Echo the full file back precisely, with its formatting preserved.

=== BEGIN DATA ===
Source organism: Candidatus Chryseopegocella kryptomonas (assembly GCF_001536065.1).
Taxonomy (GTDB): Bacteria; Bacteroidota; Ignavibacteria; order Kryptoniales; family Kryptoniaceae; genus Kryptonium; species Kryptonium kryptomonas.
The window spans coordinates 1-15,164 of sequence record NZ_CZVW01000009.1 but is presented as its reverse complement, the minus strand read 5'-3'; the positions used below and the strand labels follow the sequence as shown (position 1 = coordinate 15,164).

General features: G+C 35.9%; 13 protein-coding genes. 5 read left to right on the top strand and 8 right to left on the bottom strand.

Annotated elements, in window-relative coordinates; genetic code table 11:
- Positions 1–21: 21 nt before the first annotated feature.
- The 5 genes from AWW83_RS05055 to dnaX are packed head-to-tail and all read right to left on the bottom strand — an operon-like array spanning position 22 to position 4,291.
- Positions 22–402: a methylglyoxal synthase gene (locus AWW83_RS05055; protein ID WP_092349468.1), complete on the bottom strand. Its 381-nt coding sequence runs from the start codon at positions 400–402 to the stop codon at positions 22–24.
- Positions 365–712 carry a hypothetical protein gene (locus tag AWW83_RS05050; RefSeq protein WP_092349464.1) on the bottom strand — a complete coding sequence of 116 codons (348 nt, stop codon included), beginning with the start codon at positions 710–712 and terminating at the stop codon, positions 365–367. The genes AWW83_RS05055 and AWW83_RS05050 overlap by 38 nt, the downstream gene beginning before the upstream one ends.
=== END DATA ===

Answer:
Source organism: Candidatus Chryseopegocella kryptomonas (assembly GCF_001536065.1).
Taxonomy (GTDB): Bacteria; Bacteroidota; Ignavibacteria; order Kryptoniales; family Kryptoniaceae; genus Kryptonium; species Kryptonium kryptomonas.
The window spans coordinates 1-15,164 of sequence record NZ_CZVW01000009.1 but is presented as its reverse complement, the minus strand read 5'-3'; the positions used below and the strand labels follow the sequence as shown (position 1 = coordinate 15,164).

General features: G+C 35.9%; 13 protein-coding genes. 5 read left to right on the top strand and 8 right to left on the bottom strand.

Annotated elements, in window-relative coordinates; genetic code table 11:
- Positions 1–21: 21 nt before the first annotated feature.
- The 5 genes from AWW83_RS05055 to dnaX are packed head-to-tail and all read right to left on the bottom strand — an operon-like array spanning position 22 to position 4,291.
- Positions 22–402: a methylglyoxal synthase gene (locus AWW83_RS05055; protein ID WP_092349468.1), complete on the bottom strand. Its 381-nt coding sequence runs from the start codon at positions 400–402 to the stop codon at positions 22–24.
- Positions 365–712 carry a hypothetical protein gene (locus tag AWW83_RS05050; RefSeq protein WP_092349464.1) on the bottom strand — a complete coding sequence of 116 codons (348 nt, stop codon included), beginning with the start codon at positions 710–712 and terminating at the stop codon, positions 365–367. The genes AWW83_RS05055 and AWW83_RS05050 overlap by 38 nt, the downstream gene beginning before the upstream one ends.